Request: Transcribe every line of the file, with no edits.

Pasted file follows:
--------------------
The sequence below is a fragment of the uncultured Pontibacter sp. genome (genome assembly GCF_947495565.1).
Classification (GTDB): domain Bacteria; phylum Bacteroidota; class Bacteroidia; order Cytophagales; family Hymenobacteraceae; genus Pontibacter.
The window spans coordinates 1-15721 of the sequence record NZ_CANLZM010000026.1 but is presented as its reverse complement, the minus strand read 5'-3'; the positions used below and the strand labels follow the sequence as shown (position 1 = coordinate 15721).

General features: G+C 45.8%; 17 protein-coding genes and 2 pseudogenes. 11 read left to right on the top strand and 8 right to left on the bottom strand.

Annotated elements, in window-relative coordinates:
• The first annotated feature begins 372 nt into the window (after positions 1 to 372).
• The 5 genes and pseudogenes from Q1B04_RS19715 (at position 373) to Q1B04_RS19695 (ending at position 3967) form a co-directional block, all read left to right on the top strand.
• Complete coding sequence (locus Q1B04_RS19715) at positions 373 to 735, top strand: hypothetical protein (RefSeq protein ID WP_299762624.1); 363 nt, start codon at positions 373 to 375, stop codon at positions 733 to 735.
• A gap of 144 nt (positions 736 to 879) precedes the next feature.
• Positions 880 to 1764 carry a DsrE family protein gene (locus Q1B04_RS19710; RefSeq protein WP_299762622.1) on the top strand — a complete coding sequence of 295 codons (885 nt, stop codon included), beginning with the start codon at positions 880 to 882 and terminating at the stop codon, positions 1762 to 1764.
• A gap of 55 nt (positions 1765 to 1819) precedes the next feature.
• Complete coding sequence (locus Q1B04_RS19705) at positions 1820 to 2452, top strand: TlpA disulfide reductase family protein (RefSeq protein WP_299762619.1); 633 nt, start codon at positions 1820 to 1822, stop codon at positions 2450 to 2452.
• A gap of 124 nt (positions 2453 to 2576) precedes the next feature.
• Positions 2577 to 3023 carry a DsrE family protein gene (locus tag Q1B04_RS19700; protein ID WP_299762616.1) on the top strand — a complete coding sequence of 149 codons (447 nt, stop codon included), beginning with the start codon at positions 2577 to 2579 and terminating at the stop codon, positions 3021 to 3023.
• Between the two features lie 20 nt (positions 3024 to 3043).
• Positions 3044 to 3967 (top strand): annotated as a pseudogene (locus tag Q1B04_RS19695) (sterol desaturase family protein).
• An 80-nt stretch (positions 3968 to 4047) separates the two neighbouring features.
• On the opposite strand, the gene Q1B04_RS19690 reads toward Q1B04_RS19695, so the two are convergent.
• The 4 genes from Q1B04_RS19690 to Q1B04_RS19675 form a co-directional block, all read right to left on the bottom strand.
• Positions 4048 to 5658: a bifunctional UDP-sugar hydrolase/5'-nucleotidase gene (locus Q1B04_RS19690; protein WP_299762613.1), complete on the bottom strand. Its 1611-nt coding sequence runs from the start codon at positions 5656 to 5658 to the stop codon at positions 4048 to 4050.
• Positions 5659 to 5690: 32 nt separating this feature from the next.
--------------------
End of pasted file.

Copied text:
The sequence below is a fragment of the uncultured Pontibacter sp. genome (genome assembly GCF_947495565.1).
Classification (GTDB): domain Bacteria; phylum Bacteroidota; class Bacteroidia; order Cytophagales; family Hymenobacteraceae; genus Pontibacter.
The window spans coordinates 1-15721 of the sequence record NZ_CANLZM010000026.1 but is presented as its reverse complement, the minus strand read 5'-3'; the positions used below and the strand labels follow the sequence as shown (position 1 = coordinate 15721).

General features: G+C 45.8%; 17 protein-coding genes and 2 pseudogenes. 11 read left to right on the top strand and 8 right to left on the bottom strand.

Annotated elements, in window-relative coordinates:
• The first annotated feature begins 372 nt into the window (after positions 1 to 372).
• The 5 genes and pseudogenes from Q1B04_RS19715 (at position 373) to Q1B04_RS19695 (ending at position 3967) form a co-directional block, all read left to right on the top strand.
• Complete coding sequence (locus Q1B04_RS19715) at positions 373 to 735, top strand: hypothetical protein (RefSeq protein ID WP_299762624.1); 363 nt, start codon at positions 373 to 375, stop codon at positions 733 to 735.
• A gap of 144 nt (positions 736 to 879) precedes the next feature.
• Positions 880 to 1764 carry a DsrE family protein gene (locus Q1B04_RS19710; RefSeq protein WP_299762622.1) on the top strand — a complete coding sequence of 295 codons (885 nt, stop codon included), beginning with the start codon at positions 880 to 882 and terminating at the stop codon, positions 1762 to 1764.
• A gap of 55 nt (positions 1765 to 1819) precedes the next feature.
• Complete coding sequence (locus Q1B04_RS19705) at positions 1820 to 2452, top strand: TlpA disulfide reductase family protein (RefSeq protein WP_299762619.1); 633 nt, start codon at positions 1820 to 1822, stop codon at positions 2450 to 2452.
• A gap of 124 nt (positions 2453 to 2576) precedes the next feature.
• Positions 2577 to 3023 carry a DsrE family protein gene (locus tag Q1B04_RS19700; protein ID WP_299762616.1) on the top strand — a complete coding sequence of 149 codons (447 nt, stop codon included), beginning with the start codon at positions 2577 to 2579 and terminating at the stop codon, positions 3021 to 3023.
• Between the two features lie 20 nt (positions 3024 to 3043).
• Positions 3044 to 3967 (top strand): annotated as a pseudogene (locus tag Q1B04_RS19695) (sterol desaturase family protein).
• An 80-nt stretch (positions 3968 to 4047) separates the two neighbouring features.
• On the opposite strand, the gene Q1B04_RS19690 reads toward Q1B04_RS19695, so the two are convergent.
• The 4 genes from Q1B04_RS19690 to Q1B04_RS19675 form a co-directional block, all read right to left on the bottom strand.
• Positions 4048 to 5658: a bifunctional UDP-sugar hydrolase/5'-nucleotidase gene (locus Q1B04_RS19690; protein WP_299762613.1), complete on the bottom strand. Its 1611-nt coding sequence runs from the start codon at positions 5656 to 5658 to the stop codon at positions 4048 to 4050.
• Positions 5659 to 5690: 32 nt separating this feature from the next.